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ACEs and Toxic Stress

 

​​The Effects Can B​​​e Long Lasting​​

The landmark Adverse Childhood Events (ACE) study​ was a collaboration between the Centers for Disease Control and Prevention (CDC) and Kaiser Permanente's Health Appraisal Clinic in San Diego - led by Vincent Felitti, MD and Robert Anda, MD, MS. Examining the data for over 17,000 HMO members, it became clear that adults from all walks of life – different socioeconomic status, race, etc – were at much higher risk of long-term physical, mental, and behavioral health issues as a result of their exposure to adverse childhood events, such as violence.3 This can be understood more easily, perhaps, in the figure below.


The risk for long-term health complications increases as the ACE score increases. For example, if a child had both seen his mother physically abused and had also experienced physical and emotional abuse himself, he would have an ACE score of 3 and his risk would be significantly higher than an individual with an ACE score of 0 or 1. Over 63% of study participants had an ACE score of 1 or more. Over 12% had an ACE score of 4 or higher. This latter category showed significant increase in risk for health complications.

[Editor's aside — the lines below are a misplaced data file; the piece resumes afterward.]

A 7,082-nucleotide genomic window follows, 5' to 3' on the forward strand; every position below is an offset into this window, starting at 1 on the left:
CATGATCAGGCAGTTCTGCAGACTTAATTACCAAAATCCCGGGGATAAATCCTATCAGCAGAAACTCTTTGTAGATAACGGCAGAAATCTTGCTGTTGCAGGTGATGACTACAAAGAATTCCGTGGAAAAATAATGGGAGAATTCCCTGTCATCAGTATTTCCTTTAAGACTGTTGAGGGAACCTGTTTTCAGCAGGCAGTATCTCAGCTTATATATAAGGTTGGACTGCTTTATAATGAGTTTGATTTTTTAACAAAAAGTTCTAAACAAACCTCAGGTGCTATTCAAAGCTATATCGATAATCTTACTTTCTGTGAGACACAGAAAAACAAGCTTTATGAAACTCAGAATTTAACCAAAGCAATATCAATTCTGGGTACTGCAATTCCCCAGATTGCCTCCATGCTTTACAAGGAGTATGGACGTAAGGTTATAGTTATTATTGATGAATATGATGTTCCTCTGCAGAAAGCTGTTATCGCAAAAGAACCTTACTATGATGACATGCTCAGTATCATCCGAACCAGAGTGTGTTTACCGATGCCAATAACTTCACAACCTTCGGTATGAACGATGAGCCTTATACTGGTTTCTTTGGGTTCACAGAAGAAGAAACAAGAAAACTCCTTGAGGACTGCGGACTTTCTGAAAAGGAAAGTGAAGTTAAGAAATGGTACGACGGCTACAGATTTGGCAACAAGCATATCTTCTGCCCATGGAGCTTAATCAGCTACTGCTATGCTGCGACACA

Some of the health issues and risk factors that individuals exposed to ACEs in childhood experience at a higher rate included:

  • Alcoholism and alcohol abuse
  • Chronic obstructive pulmonary disease (COPD)​​
  • Depressio​n
  • Fetal death
  • Health-related quality of life
  • Illicit drug use​​
  • Ischemic heart disease (IHD)
  • Liver disease
  • ​Risk for intimate partner violence
  • Multiple sexual partners
  • Sexually transmitted diseases (STDs)
  • Smoking​
  • Suicide attempts
  • Unintended pregnancies
  • Early initiation of smoking
  • Early initiation of sexual activity
  • ​Adolescent pregnancy


The Physiologic I​​mpact on the Brain​

Research in the last several years has shown that while many of these issues (eg, substance use, behavioral issues, and physical health concerns) have been treated symptomatically, there is actually an underlying issue that has been missed. Many of these negative impacts are results of maladapted neural connections in the brain. Further, research has shown that neural connections, which are particularly vulnerable in the early stages of life (even infancy), can be disrupted and damaged during periods of extreme and repetitive stress - “toxic stress” - like that which is experienced during ACEs.  Jack Shonkoff, MD, FAAP, the American Academy of Pediatrics (AAP), and others have done a tremendous service in synthesizing this research and presenting it in a way that both health professionals and the general public can understand. This is documented on the new AAP Web site for Early Brain and Child Development, Dr Shonkoff's Web site for the Center for the Developing Child, as well as in the AAP Policy Statement Early Childhood Adversity, Toxic Stress, and the Role of the Pediatrician: Translating Developmental Science Into Lifelong Health​ and the AAP Technical Report The Lifelong Effects of Early Childhood Adversity and Toxic Stress​.​

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